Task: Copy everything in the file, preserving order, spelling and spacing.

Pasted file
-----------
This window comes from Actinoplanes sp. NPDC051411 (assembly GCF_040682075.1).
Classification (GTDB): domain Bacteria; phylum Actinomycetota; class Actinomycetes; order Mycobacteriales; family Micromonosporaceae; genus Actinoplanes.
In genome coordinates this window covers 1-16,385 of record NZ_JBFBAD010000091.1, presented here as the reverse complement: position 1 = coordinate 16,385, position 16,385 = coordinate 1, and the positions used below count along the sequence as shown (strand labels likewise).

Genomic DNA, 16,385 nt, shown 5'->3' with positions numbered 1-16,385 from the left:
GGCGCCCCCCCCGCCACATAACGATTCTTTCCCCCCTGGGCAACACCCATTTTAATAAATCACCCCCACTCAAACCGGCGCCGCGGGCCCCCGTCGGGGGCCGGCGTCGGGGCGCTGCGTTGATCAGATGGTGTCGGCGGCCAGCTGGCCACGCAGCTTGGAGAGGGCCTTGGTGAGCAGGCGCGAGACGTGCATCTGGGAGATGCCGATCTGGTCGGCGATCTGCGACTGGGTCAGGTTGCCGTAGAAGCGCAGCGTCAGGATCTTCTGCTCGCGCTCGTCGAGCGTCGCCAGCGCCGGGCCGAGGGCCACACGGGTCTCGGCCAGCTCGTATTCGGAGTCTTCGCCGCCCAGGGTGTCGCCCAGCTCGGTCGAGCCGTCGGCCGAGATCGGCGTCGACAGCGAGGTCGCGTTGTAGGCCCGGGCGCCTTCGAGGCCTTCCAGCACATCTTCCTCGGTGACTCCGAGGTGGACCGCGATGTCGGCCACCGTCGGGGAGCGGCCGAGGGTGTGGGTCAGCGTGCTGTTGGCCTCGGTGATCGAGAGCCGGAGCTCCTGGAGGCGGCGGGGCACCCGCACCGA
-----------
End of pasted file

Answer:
This window comes from Actinoplanes sp. NPDC051411 (assembly GCF_040682075.1).
Classification (GTDB): domain Bacteria; phylum Actinomycetota; class Actinomycetes; order Mycobacteriales; family Micromonosporaceae; genus Actinoplanes.
In genome coordinates this window covers 1-16,385 of record NZ_JBFBAD010000091.1, presented here as the reverse complement: position 1 = coordinate 16,385, position 16,385 = coordinate 1, and the positions used below count along the sequence as shown (strand labels likewise).

Genomic DNA, 16,385 nt, shown 5'->3' with positions numbered 1-16,385 from the left:
GGCGCCCCCCCCGCCACATAACGATTCTTTCCCCCCTGGGCAACACCCATTTTAATAAATCACCCCCACTCAAACCGGCGCCGCGGGCCCCCGTCGGGGGCCGGCGTCGGGGCGCTGCGTTGATCAGATGGTGTCGGCGGCCAGCTGGCCACGCAGCTTGGAGAGGGCCTTGGTGAGCAGGCGCGAGACGTGCATCTGGGAGATGCCGATCTGGTCGGCGATCTGCGACTGGGTCAGGTTGCCGTAGAAGCGCAGCGTCAGGATCTTCTGCTCGCGCTCGTCGAGCGTCGCCAGCGCCGGGCCGAGGGCCACACGGGTCTCGGCCAGCTCGTATTCGGAGTCTTCGCCGCCCAGGGTGTCGCCCAGCTCGGTCGAGCCGTCGGCCGAGATCGGCGTCGACAGCGAGGTCGCGTTGTAGGCCCGGGCGCCTTCGAGGCCTTCCAGCACATCTTCCTCGGTGACTCCGAGGTGGACCGCGATGTCGGCCACCGTCGGGGAGCGGCCGAGGGTGTGGGTCAGCGTGCTGTTGGCCTCGGTGATCGAGAGCCGGAGCTCCTGGAGGCGGCGGGGCACCCGCACCGA